That’s not exactly a promising trend.
The door is open for SMU — and a school like Houston — to become a nationally relevant program the same way that Baylor has over the last five or six years. There’s plenty of talent in Texas, and the likes of Texas, Texas A&M and Texas Tech certainly aren’t landing those players. Mudiay, following in Frazier’s footsteps, could be the guy that opens those floodgates.
SMU could be the next Baylor.
But the program could also be Larry Brown’s final coaching challenge.
I certainly wouldn’t be surprised to see him retire in April, 2015, and see the Mustangs spend another 20 years waiting to get back to the NCAA tournament.
Apr 25, 2015, 1:00 PM EDT
Oregon landed a commitment from a former San Diego State pledge.
Apr 25, 2015, 11:45 AM EDT
Maryland returns another reserve guard for next season.
Apr 25, 2015, 10:15 AM EDT
The opening night of the EYBL had some high-level matchups and a great performance from the Houston Hoops duo of De’Aaron Fox and Jarred Vanderbilt.
Apr 25, 2015, 9:00 AM EDT
Get out of the way if M.J. Walker is sizing you up for a dunk.
Apr 24, 2015, 10:39 PM EDT
He will be attending law school.
Apr 24, 2015, 8:51 PM EDT
Kaleb Tarczewski decided to return to Arizona earlier in the day.
Apr 24, 2015, 8:15 PM EDT
The fifth banner is now hanging in Cameron Indoor Stadium.
Apr 24, 2015, 6:56 PM EDT
DePaul lost a junior guard and a three-star forward (for the second time) on Friday evening.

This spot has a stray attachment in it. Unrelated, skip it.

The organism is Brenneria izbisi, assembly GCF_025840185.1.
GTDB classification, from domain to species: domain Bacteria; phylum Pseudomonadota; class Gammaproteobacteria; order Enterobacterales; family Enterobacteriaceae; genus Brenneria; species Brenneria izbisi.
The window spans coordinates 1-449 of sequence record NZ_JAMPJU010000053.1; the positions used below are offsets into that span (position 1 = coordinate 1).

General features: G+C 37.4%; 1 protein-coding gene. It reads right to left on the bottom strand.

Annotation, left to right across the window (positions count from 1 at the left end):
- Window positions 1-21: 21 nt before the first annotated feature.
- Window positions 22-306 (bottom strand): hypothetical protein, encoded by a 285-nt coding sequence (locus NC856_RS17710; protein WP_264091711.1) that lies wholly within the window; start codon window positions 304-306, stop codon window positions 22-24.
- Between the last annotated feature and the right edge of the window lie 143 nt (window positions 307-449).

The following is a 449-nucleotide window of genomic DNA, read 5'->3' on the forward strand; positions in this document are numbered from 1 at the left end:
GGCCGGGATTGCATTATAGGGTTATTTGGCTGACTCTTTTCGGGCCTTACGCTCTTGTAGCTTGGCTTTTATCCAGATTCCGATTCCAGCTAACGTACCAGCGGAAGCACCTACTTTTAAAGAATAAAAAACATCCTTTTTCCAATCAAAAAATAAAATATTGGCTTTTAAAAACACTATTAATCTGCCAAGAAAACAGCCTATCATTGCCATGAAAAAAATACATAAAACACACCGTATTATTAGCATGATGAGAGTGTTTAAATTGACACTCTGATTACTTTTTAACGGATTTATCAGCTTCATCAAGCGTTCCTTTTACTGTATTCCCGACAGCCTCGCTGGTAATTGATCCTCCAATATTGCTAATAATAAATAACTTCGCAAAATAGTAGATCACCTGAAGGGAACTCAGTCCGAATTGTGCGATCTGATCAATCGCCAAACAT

Apr 24, 2015, 6:00 PM EDT
He’ll be able to play immediately.
Apr 24, 2015, 4:21 PM EDT
The second team All-MAC guard will have two years of eligibility left.
Apr 24, 2015, 2:35 PM EDT
Walker’s career didn’t pan out the way anyone expected, but he’s headed to the pro game after two seasons.
Apr 24, 2015, 2:15 PM EDT
Who’s going pro? Who’s returning to school? Who are we still waiting to hear from?
Apr 24, 2015, 1:52 PM EDT
A roster that will be both young and talented returns its leader as Dunn will be back for another season.
Apr 24, 2015, 1:14 PM EDT
It was reported earlier this week that Newman would be headed to Starkville, and he made it official Friday afternoon.
Apr 24, 2015, 12:55 PM EDT
The return of “Zeus” means that Arizona will have one returning starter from last year’s 34-4 team.
Apr 24, 2015, 12:16 PM EDT
The return of Buddy Hield pushes previously unranked Oklahoma into our way too early rankings.
Apr 24, 2015, 11:34 AM EDT
The reigning Big 12 Player of the Year has some unfinished business to attend to next season.
Apr 24, 2015, 11:15 AM EDT
Poythress played in eight games before suffering a torn ACL in practice.
Apr 24, 2015, 9:35 AM EDT
Sterling Smith averaged 13.9 points and 4.9 rebounds per game at Coppin State last season.
Apr 23, 2015, 9:22 PM EDT
Long averaged a double-double for the third consecutive season in 2014-15. He’ll hang around to make a run at a fourth.